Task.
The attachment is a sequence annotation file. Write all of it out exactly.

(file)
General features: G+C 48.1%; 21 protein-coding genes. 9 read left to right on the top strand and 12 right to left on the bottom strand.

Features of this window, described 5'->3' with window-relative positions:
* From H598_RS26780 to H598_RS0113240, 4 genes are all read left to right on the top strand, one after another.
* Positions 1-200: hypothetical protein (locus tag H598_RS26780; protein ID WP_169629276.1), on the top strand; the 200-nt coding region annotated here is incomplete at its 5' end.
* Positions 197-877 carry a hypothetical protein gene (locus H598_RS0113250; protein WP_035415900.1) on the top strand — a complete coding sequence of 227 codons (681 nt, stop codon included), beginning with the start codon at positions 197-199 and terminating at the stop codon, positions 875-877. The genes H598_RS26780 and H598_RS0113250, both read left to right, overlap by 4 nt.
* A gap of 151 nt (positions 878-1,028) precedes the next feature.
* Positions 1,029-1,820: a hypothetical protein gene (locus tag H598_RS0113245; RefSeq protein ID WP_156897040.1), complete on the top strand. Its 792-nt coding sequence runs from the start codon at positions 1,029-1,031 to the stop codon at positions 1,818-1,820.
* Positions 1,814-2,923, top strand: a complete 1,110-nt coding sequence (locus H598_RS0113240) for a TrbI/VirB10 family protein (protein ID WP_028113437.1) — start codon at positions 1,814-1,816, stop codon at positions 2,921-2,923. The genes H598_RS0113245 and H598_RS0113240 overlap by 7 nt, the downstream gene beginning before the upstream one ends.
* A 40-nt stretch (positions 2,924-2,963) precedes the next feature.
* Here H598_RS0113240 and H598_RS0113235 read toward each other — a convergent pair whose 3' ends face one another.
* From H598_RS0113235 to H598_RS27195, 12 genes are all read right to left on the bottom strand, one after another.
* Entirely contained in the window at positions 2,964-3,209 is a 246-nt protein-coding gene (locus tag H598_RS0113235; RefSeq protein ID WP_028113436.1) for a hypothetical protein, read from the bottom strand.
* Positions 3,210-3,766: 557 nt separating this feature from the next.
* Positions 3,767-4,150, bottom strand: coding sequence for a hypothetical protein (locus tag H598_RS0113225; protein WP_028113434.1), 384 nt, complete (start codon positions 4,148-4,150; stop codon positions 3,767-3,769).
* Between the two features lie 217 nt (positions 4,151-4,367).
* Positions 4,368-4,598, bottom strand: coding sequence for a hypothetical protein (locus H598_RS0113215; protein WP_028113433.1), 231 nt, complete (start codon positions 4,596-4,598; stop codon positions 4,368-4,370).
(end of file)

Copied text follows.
General features: G+C 48.1%; 21 protein-coding genes. 9 read left to right on the top strand and 12 right to left on the bottom strand.

Features of this window, described 5'->3' with window-relative positions:
* From H598_RS26780 to H598_RS0113240, 4 genes are all read left to right on the top strand, one after another.
* Positions 1-200: hypothetical protein (locus tag H598_RS26780; protein ID WP_169629276.1), on the top strand; the 200-nt coding region annotated here is incomplete at its 5' end.
* Positions 197-877 carry a hypothetical protein gene (locus H598_RS0113250; protein WP_035415900.1) on the top strand — a complete coding sequence of 227 codons (681 nt, stop codon included), beginning with the start codon at positions 197-199 and terminating at the stop codon, positions 875-877. The genes H598_RS26780 and H598_RS0113250, both read left to right, overlap by 4 nt.
* A gap of 151 nt (positions 878-1,028) precedes the next feature.
* Positions 1,029-1,820: a hypothetical protein gene (locus tag H598_RS0113245; RefSeq protein ID WP_156897040.1), complete on the top strand. Its 792-nt coding sequence runs from the start codon at positions 1,029-1,031 to the stop codon at positions 1,818-1,820.
* Positions 1,814-2,923, top strand: a complete 1,110-nt coding sequence (locus H598_RS0113240) for a TrbI/VirB10 family protein (protein ID WP_028113437.1) — start codon at positions 1,814-1,816, stop codon at positions 2,921-2,923. The genes H598_RS0113245 and H598_RS0113240 overlap by 7 nt, the downstream gene beginning before the upstream one ends.
* A 40-nt stretch (positions 2,924-2,963) precedes the next feature.
* Here H598_RS0113240 and H598_RS0113235 read toward each other — a convergent pair whose 3' ends face one another.
* From H598_RS0113235 to H598_RS27195, 12 genes are all read right to left on the bottom strand, one after another.
* Entirely contained in the window at positions 2,964-3,209 is a 246-nt protein-coding gene (locus tag H598_RS0113235; RefSeq protein ID WP_028113436.1) for a hypothetical protein, read from the bottom strand.
* Positions 3,210-3,766: 557 nt separating this feature from the next.
* Positions 3,767-4,150, bottom strand: coding sequence for a hypothetical protein (locus tag H598_RS0113225; protein WP_028113434.1), 384 nt, complete (start codon positions 4,148-4,150; stop codon positions 3,767-3,769).
* Between the two features lie 217 nt (positions 4,151-4,367).
* Positions 4,368-4,598, bottom strand: coding sequence for a hypothetical protein (locus H598_RS0113215; protein WP_028113433.1), 231 nt, complete (start codon positions 4,596-4,598; stop codon positions 4,368-4,370).